Starlings in a Distant Garden

By Emily Calvin


    I, Natalia Sumbi DeCant of the Capricorn Plutonians, am about to become the first female to fly, and potentially destroy, my planet.   Astronomists might know my land by the name of Pluto, but Jillian, my Elder, raised me as a native of The Traveling Star.  My ancestors, the Plutonians, instilled in us the importance of passing down oral creation myths through the generations.

            Founded upon fire and water, our nation’s land started in two, and the fire people fought the water people for control.  Walking flames devoured the land and wanted more than their fair share of the planet. Icicles large enough to pierce someone’s heart demanded enough space to freeze since the fire people always wandered their heat onto an ice person and melted them. A huge war ensued where fire melted ice and ice froze flames.  Thousands died in the name of their side, but in the end, fire won.  Burial grounds covered the land of water, and ice froze over the graves. 

            Finally, when the fire people took over and the land began to heat up, they turned these gravesites into star gardens.  They found stardust falling through the sky and planted them throughout the graveyard.  Little did they know the spirits of the dead mingled with the starlings to create a star garden worth more than anyone’s life.  Everyone cultivated gardens of stars and planets, and we still keep star gardens on our ship today.  Unbeknownst to us, our gods call out from beneath the ground while we dance to the chimes and rhythms their cries create in our atmosphere.

            As children, all Travelers learn about the history of Pluto and how our homeland came to be The Traveling Star.  Many moons ago, a globe my ancestors called Earth turned my planet into a dwarf star.  Earthlings first called Pluto a dwarf, and then the United Planets (UP) ousted our planet from the UP because we no longer counted “in the grand scheme of things” (said the Earthling representative of the UP). 

            Instead of swallowing their fate and adopting a new identity as residents of a star in the Milky Way galaxy, the Plutonians traveled around the universe.  The president at the time, President Wilson, employed scientists and pilots to turn the planet into a space ship and to teach him how to fly it.  Within a year, Pluto had become The Traveling Star, and President Wilson had become Captain Wilson:  the first pilot to fly the first generation of Travelers around the universe.

            On my fifth rotation of the moon, we entered the Frozen Age, a time when Captain Perseus, unaccustomed to the volatile atmospheres in the universe, accidentally steered the planet into a galaxy of ice storms.  At the time, the ship’s exterior consisted of scrap metal and could not withstand the pressure change.  The ship has improved since then, with a genetically modified, bio-plastic exterior, and white, steel interior.  Within the plastic casing, The Traveling Star has hotel-style homes, ten swimming pools, and myriad palm trees.  The interior designer must have lived on Earth in what Earthlings call the Caribbean at some point, because The Traveling Star now resembles a space-age island.  However, since the Frozen Age, we’ve been running out of people willing to risk their lives flying through the uncharted universe for the sake of the planet.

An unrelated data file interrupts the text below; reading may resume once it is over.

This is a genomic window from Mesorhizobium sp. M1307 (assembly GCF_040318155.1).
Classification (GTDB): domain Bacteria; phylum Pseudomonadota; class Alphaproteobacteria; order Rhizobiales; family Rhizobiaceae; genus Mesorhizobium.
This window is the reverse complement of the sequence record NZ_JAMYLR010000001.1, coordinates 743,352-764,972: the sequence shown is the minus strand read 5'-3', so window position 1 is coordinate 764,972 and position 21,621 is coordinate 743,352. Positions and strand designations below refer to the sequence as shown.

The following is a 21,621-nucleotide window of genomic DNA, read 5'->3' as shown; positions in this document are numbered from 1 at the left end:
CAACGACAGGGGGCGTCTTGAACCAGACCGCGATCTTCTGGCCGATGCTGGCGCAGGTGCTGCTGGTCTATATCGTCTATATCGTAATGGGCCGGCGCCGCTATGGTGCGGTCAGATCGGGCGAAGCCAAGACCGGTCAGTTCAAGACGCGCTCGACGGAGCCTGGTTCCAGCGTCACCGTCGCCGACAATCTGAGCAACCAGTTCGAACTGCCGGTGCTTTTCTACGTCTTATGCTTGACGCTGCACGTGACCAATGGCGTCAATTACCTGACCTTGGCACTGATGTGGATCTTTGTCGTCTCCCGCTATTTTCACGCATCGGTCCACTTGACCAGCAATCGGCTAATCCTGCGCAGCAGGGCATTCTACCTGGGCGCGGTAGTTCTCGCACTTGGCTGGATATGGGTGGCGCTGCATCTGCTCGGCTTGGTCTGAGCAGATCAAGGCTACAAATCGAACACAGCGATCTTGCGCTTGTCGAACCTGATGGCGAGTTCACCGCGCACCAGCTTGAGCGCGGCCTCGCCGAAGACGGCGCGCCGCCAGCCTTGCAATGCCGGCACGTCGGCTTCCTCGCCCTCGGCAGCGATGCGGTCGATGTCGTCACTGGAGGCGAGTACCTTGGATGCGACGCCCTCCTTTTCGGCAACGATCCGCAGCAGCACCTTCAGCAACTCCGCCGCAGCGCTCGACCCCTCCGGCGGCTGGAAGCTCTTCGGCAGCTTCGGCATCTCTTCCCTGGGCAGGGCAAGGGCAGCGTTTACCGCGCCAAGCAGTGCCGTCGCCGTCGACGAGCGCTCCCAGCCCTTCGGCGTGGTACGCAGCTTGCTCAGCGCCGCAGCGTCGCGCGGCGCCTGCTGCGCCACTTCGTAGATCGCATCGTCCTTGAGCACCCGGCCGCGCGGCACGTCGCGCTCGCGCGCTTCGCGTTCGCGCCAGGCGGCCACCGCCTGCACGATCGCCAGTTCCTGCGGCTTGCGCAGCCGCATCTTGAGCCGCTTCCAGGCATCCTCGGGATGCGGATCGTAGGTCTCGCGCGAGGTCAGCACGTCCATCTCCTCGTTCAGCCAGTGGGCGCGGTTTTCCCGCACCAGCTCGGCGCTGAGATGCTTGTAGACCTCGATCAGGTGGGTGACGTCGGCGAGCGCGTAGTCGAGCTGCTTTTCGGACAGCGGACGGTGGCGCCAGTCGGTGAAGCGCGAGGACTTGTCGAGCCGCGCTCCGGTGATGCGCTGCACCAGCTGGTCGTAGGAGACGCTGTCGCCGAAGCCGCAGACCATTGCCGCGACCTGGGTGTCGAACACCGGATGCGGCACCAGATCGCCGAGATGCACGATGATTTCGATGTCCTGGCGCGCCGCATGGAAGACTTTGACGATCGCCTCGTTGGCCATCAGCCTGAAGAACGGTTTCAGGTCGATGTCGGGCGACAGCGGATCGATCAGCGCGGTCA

My Elder, or what Earthlings call a mother, Jillian DeCant of the Leo Plutonians, a dazzling entertainer, suffered greatly from this house arrest, but I, at age six, did not mind all the extra time I got to spend with my Second Elder, or what Earthlings call a grandmother, Sophia Denal Menson of the Libra Plutonians.  Before the Frozen Age, Jillian performed ceremonial Plutonian dances in front of crowds.  The dances originated from the ancestors and were performed in order to keep the planet in harmony with the universe.  Every night, she combed her hair into a frizzy poof, rested an orange top hat above it, and attached blue and green feathers to the hat.  She looked like one of those tropical birds the Earthlings have in the Caribbean.  

            She wore more gold jewelry than I’ve ever seen and jingled when she walked.  The traditional moves resembled Earthlings’ belly dancing, and when she swung her hips, she mesmerized the crowd with the intricate symphony of her jewelry’s chimes and bells. The gold and orange decor made her bronze skin glow brighter than our sun.  I always envied my Elder’s skin—so dark and luscious.  My Second Elder looked the palest between the three of us, with her cotton soft elephant skin bleached by the sun.  My skin tone fell in the middle, and my Elder always compared my skin to “the glow of the ghost of Cepheus Flare.”  When I got older, I began painting my lips with amethyst and lining them with plum skin.

            The Frozen Age kept everyone inside, and the entertainment industry suffered greatly.  My Elder never stopped wearing her costumes, but instead of dancing on stage, she swung her hips to the rhythm of the robot vacuum.  Jillian the entertainer became Jillian the entertaining stay-at-home Elder…without the domestic partner.

            “You’re not a bastard, sweet Sumbi; your father is,” she told me when I complained about my friends in grade school calling me a bastard child.  Then she told me to go do my homework and forget about the kids at school.





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